The postwar era known as Reconstruction (1865–1877) brought an upheaval to Southern society that matched that of the war itself. In 1865, as part of Reconstruction, Congress established the Bureau of Refugees, Freedmen, and Abandoned Lands, usually known as the Freedman's Bureau. One of its purposes was to aid former slaves in the transition to freedom. Officially the bureau operated through 1868, though its education division and its efforts to collect money owed to black veterans continued until mid-1872. For the initial years of its stormy existence, the Freedmen's Bureau provided food, housing, medical care, and farm supplies to both blacks and whites in the war-ravaged South. It also oversaw labor relations, settling disputes that arose between black laborers and white employers. The bureau's longest lasting legacy, as reflected in its continuing activities in this field after 1868, was in education.
By 1869 the bureau had set up hundreds of schools that ultimately taught 200,000 ex-slaves to read. The bureau also helped establish black institutions of higher learning such as Howard University, the Hampton Institute, Fisk University, and Atlanta University. By the late 1860s, ex-slaves were flocking to educational opportunities wherever they arose. Classrooms across the South filled up with students of all ages seeking to escape illiteracy. Some classes taught a student population that spanned four generations; as Washington writes, “it was a whole race trying to go to school” (Washington, Up from Slavery, p. 21).
Along with their eager students, the new schools were distinguished by the teachers who led them. Beginning in Reconstruction's earliest days, a wave of enthusiastic Northern whites, many of them unmarried women and a good number highly religious in character, came south to teach the ex-slaves. These “Yankee” teachers brought their Puritan values of hard work, thrift, and cleanliness with them, influencing a whole generation of African Americans. Washington encountered such men and women at the Hampton Institute in Virginia, where he spent three years. Washington's time at Hampton proved to be the single most decisive influence in his life; he repeatedly praises “the part that the Yankee teachers played in the education of the Negro after the war” (Up from Slavery, p. 42).
Against the desire for learning was balanced the need to make a living. Children usually helped supplement the income of African American families, contributing either labor at home or wages from a job. As a child, Washington, for example, worked at the salt and coal mines in the early mornings, going to school when he could snatch time in the afternoons and evenings.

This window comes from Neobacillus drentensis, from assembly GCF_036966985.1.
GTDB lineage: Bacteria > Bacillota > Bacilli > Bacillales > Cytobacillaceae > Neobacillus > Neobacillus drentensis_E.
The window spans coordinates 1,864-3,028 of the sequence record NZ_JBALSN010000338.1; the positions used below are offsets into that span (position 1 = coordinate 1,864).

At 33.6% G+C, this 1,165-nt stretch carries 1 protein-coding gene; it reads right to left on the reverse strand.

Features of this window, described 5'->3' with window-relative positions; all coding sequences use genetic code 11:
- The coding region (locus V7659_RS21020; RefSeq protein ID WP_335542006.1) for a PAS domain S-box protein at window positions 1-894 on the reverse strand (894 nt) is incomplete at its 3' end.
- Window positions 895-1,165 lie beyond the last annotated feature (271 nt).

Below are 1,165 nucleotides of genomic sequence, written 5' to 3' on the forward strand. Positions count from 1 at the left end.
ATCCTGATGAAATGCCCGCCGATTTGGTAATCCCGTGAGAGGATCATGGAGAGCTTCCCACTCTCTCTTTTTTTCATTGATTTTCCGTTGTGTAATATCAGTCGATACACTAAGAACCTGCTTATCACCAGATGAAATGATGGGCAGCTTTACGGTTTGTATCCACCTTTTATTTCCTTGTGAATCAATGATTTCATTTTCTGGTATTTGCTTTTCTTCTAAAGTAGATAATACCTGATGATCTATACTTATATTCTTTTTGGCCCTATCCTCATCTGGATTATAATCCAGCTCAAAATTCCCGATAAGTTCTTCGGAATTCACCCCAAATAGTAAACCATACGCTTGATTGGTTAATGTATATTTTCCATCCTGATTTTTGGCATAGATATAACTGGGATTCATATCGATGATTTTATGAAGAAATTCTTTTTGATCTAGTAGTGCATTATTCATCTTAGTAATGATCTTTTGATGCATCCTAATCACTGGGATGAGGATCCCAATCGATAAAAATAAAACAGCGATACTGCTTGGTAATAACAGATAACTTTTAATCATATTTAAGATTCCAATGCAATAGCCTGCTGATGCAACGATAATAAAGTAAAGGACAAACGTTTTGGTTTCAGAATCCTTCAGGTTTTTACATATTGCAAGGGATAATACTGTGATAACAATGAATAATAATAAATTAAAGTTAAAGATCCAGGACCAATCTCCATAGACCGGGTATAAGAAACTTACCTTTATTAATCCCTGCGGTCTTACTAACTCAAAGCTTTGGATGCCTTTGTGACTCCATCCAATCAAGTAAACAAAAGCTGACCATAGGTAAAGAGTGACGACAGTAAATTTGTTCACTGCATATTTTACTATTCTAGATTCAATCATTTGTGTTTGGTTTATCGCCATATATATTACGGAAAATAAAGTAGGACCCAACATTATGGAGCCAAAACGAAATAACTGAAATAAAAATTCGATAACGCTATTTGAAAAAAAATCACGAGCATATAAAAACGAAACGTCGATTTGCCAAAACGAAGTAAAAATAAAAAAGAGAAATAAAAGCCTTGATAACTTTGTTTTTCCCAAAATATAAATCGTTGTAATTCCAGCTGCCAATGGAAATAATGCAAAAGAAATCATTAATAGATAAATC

African Americans in Politics
African Americans played a greater part in Southern politics during Reconstruction than at any time until the 1960s. Allied with Northern Republicans who had come south, African Americans were elected to political positions and achieved a measure of control in many state governments after 1867. Referring to their occupations outside politics, Washington's autobiography reflects the popular conception that these officials were unprepared for the offices in which they found themselves:
I heard some brick-masons calling out, from the top of a two-story building on which they were working, for the “Governor” to “hurry up and bring up some more bricks.” ... I made inquiry as to who the “Governor” was, and soon found that he was a coloured man who at one time had held the position of Lieutenant-Governor of his state.(Up from Slavery, p. 57)
But Washington also acknowledges that “some of them ... were strong, upright, useful men” (Up from Slavery, pp. 57–8). Educated Northerners of African descent—preachers, teachers, soldiers and businessmen—numbered among the new black leaders. Others were Southerners from the small class of African American landowners and merchants. These newly elected officials focused more on advancing education and commerce than on the economic plight of their race. There was some discussion of land redistribution, which alarmed Southern whites, but in the end it came to little more than talk. Land ownership, on the contrary, became concentrated into a smaller number of holdings, and larger ones, than had existed before the war.
Southern White Backlash